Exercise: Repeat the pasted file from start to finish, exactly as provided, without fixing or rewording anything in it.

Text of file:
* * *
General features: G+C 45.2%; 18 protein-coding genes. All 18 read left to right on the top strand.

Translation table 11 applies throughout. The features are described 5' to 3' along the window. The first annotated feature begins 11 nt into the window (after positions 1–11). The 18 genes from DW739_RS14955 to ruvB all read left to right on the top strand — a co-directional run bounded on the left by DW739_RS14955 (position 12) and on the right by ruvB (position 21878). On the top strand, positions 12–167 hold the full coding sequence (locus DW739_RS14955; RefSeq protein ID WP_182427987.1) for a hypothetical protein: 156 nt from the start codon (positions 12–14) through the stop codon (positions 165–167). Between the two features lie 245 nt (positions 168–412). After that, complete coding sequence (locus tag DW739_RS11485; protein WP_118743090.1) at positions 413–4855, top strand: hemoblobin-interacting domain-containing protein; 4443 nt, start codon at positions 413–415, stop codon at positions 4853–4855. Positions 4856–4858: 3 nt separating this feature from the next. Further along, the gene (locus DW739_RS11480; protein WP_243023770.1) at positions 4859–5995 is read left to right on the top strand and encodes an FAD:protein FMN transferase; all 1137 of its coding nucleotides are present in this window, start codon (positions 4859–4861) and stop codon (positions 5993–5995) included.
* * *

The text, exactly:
General features: G+C 45.2%; 18 protein-coding genes. All 18 read left to right on the top strand.

Translation table 11 applies throughout. The features are described 5' to 3' along the window. The first annotated feature begins 11 nt into the window (after positions 1–11). The 18 genes from DW739_RS14955 to ruvB all read left to right on the top strand — a co-directional run bounded on the left by DW739_RS14955 (position 12) and on the right by ruvB (position 21878). On the top strand, positions 12–167 hold the full coding sequence (locus DW739_RS14955; RefSeq protein ID WP_182427987.1) for a hypothetical protein: 156 nt from the start codon (positions 12–14) through the stop codon (positions 165–167). Between the two features lie 245 nt (positions 168–412). After that, complete coding sequence (locus tag DW739_RS11485; protein WP_118743090.1) at positions 413–4855, top strand: hemoblobin-interacting domain-containing protein; 4443 nt, start codon at positions 413–415, stop codon at positions 4853–4855. Positions 4856–4858: 3 nt separating this feature from the next. Further along, the gene (locus DW739_RS11480; protein WP_243023770.1) at positions 4859–5995 is read left to right on the top strand and encodes an FAD:protein FMN transferase; all 1137 of its coding nucleotides are present in this window, start codon (positions 4859–4861) and stop codon (positions 5993–5995) included.